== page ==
English Elocution in the West
In the West, little attention had been paid to pronunciation until the rise of England as a global colonial power. By the mid 1800s England wanted to assert a single standard for spoken English across the Empire. How could a single version of vernacular English rise above all others?
The English Elocution Movement chose one form of spoken English to become the standard for all and invented teaching methods and tools to teach this form of English pronunciation in schools, churches, and universities. New scholarly fields such as Orthoepy, Elocution, Phonetics, and Phonology developed in order to lend authority to the industry.
English spelling is not phonetic, and is pronounced in various ways across classes and regions. How can a single standard for the pronunciation of English be taught when regional speech habits and spelling vary so widely?
In the West, the sound structure of words had to be performed with the body and tested through spoken accent. In both cases, a phonetic script was necessary. Like the rime table tradition of China, phonetic writing systems like the International Phonetic Alphabet (IPA) assigned one symbol to each speech sound.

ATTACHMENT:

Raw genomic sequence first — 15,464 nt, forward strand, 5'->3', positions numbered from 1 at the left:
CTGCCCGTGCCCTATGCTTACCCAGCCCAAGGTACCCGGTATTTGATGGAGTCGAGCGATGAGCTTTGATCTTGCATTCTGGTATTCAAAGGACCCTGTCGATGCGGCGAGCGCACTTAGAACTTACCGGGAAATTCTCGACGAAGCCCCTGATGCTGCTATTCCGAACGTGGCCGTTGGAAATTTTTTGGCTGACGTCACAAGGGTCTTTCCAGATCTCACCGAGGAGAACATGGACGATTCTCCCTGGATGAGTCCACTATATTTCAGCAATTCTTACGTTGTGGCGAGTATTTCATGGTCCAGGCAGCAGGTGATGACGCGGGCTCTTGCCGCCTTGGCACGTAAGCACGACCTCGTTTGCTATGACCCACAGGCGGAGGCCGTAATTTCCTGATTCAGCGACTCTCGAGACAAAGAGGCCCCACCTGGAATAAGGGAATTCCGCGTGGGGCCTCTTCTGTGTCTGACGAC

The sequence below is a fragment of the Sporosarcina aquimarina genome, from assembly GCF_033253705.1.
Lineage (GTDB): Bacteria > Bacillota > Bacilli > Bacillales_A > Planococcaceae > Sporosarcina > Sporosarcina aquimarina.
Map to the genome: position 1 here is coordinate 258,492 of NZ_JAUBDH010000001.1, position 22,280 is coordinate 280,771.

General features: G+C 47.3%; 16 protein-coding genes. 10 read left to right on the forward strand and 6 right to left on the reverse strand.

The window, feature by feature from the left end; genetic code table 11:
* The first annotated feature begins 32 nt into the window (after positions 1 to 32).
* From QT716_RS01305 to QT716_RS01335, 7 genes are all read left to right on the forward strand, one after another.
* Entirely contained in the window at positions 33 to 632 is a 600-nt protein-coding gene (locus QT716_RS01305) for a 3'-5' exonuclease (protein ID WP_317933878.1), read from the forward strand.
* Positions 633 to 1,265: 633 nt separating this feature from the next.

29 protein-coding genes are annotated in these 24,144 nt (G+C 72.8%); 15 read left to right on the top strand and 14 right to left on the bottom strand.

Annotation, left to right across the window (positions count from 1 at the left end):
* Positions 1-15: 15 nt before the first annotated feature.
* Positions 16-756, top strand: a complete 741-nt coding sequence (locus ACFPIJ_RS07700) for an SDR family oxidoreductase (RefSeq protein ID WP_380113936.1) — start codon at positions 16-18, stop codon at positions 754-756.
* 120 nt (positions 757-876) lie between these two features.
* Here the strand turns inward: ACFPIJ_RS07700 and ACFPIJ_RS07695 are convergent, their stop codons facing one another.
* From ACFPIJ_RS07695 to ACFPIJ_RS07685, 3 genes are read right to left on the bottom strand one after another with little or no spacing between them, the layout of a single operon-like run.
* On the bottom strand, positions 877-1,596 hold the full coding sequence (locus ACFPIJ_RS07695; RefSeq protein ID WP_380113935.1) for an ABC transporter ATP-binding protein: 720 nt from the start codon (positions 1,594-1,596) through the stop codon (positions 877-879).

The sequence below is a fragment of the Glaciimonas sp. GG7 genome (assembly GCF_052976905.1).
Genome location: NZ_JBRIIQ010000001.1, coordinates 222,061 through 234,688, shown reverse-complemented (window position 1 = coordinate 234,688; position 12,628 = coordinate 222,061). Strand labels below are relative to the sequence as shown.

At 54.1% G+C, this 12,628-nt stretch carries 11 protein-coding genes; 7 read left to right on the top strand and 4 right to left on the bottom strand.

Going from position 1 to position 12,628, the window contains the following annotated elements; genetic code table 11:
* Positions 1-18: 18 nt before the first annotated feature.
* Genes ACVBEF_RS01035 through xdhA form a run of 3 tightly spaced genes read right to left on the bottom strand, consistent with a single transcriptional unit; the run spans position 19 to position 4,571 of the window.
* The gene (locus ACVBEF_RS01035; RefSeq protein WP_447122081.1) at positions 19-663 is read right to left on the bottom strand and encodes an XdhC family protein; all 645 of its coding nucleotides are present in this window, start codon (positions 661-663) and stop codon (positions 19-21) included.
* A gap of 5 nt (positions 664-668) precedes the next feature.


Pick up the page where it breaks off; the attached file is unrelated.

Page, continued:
By the end of the nineteenth century, social distinction in China was achieved through written, not spoken, means. Therefore, the rime table tradition was never used to phoneticize spoken languages like Mandarin or English. When in the nineteenth century merchants and those traveling to California for the Gold Rush found a need to learn spoken English, they invented a much simpler system of transcription. The common practice was to use Chinese characters so that each symbol stood for a whole syllable. In this system, the monosyllabic English word “please” became three syllables: “pu-lee-suh.” The result of this method was the creation of the so-called Pidgin English in the nineteenth century. This method led to the various forms of Chinese-English today and accounts for the difficulties most Chinese speakers face when learning Standard British or American pronunciation.
If Chinese scholars had converted the rime table tradition into a phonetic transcription system for spoken Mandarin and English, the sophisticated system used for over 1,000 years for regulating poetic composition could have served as a phonetic script for teaching English pronunciation. This is what the Pinying program does.